Cryptocurrency scams now cost $1 billion a year: Internet Scambusters #878
Cryptocurrency -- virtual cash you can use but never see -- is increasingly common both as a payment method and investment vehicle.
But it's also fraught with a growing number of scam risks costing more than a billion dollars a year, as we report this week.
We'll tell you how the latest scams work and the measures you should put in place to avoid getting caught out.
Let's get started...
Cryptocurrency Users and Investors Face New Wave of Scams
Have you ventured into the cryptocurrency world yet?
We're talking digital money, the most common being Bitcoin. It's a virtual currency because it only exists as numbers in computers, though it has a dollar (or other) value based on supply and demand.
When we wrote about it a year ago, scams were already appearing on the horizon. But since then, the number of incidents has risen sharply, with losses estimated at more than $1 billion a year.
As we wrote last time, dubious initial coin offerings (ICOs), which see the public launch of new digital currencies, remain a key source of scams.
It's simple. Investors put up their money for a new currency and then the organizers disappear with the cash.
Now, these phony offerings, along with other dubious digital currencies, are being promoted by so-called "influencers" -- people with huge followings on social media, which enables them to "recommend" certain products, sometimes in return for payment.
Sometimes, the influencers are actually the brains behind the scam, enabling them to make all sort of outrageous claims not just about cryptocurrencies but other questionable investments.
In other cases, market-makers calling themselves cryptocurrency exchanges -- in other words, offering a forum where investors can buy and sell several or many digital currencies -- have disappeared, claiming they've been hacked.
Investors who deposited money with these exchanges, so they can trade instantly, have found it difficult or impossible to secure the return of their funds.
Other scammers have been operating digital versions of a Ponzi scheme, in which early investors make money, encouraging others to join in. The later your join, the more you'll lose when the scheme collapses.
In one notorious case, the perpetrator later claimed his identity had been stolen and that he wasn't involved in the scheme at all.
YouTube and Code Generator Scams
Various other cryptocurrency scams have come to light recently via YouTube, the online social media video service.
The service has been used by alleged fake influencers. It's virtually impossible for YouTube to spot them before they do their dirty work.
In another incident, a YouTube channel offered a cryptocurrency giveaway via downloads. But the downloads simply turned out to be data-stealing malware or computer-freezing ransomware.
However, the most audacious current scams are showing up via so-called crypto code generators.
Without getting too technical, legitimate users of cryptocurrencies who are transferring money between each other -- for instance when buying and selling -- can generate a unique smart code that both parties share.
Sellers, for example, do this by inputting information about themselves, including their payment address, on a code generating site. A smart code (or QR code) is then generated for the buyer to scan to transfer the payment.
This is supposed to make transactions more secure, with code generators easily available online. But in a study published last month (September), currency "wallet" specialist ZenGo reported that four out of the top five sites appearing on a Google search were scams.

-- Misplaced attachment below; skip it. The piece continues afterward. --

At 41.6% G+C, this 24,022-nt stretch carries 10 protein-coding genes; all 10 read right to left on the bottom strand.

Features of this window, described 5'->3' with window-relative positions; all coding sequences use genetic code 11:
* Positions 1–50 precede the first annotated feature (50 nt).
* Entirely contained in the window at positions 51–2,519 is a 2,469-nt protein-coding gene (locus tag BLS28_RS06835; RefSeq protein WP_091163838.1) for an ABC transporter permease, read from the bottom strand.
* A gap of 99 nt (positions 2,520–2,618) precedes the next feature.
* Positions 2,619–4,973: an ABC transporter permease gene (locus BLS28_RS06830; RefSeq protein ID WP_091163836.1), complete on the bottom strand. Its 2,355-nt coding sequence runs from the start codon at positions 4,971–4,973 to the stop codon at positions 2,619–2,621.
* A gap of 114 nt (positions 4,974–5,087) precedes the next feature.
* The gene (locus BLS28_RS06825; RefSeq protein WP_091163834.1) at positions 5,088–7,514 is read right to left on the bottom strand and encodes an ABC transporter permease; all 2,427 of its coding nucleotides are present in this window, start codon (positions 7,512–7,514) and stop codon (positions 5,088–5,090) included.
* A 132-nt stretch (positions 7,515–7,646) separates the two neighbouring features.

The generators, which require a payment address, were doctored to direct payments to the scammers.
Said ZenGo: "Summing up the balances of the scammy addresses we had observed, we found out about scams worth about $20K. We assume they are just the tip of the iceberg, as scammers probably change their addresses to avoid detection and blacklisting."
If you need to export your address as a QR code, says ZenGo, don't Google it; use a well-known site.
More importantly, after generating a code, you can verify that it contains the right information by scanning it with a wallet app -- a program that acts as a holder for your digital currencies.
"We believe that we will hear of more QR-related fraud in the future and that the cryptocurrency community needs to address these issues and come up with better protections," says ZenGo.
If you want to avoid a cryptocurrency scam, our best advice is not to use these types of currencies at all unless you fully understand how they work.
Many retail and consumer sites that accept cryptocurrencies like Bitcoin usually have alternative payment methods such as credit cards or PayPal.
From an investment perspective, here are three more key actions you should take to avoid falling victim to a cryptocurrency scam:
- Don't make investment decisions based on the word of someone online. Always work with a trusted financial adviser.
- Before you trade on a cryptocurrency exchange, check out their reputation, most notably how long they've been operating and whether they are operating "in the open," as against dark web exchanges that nearly always turn out to be scams.
- Check that there's a business plan for any cryptocurrency offering. All legitimate ICOs are required to draw up a business plan. Get your adviser to cast an experienced eye over it.
Alert of the Week
Ranchers and other agricultural businesses are being warned about an advance fee scam when they advertise livestock or agricultural equipment for sale online.
The scammers send a fake cashier's check and then ask the victim to wire part of the money to pay for transportation -- before the check is exposed as fake.
Don't wire money to people you don't know!
Time to close today, but we'll be back next week with another issue. See you then!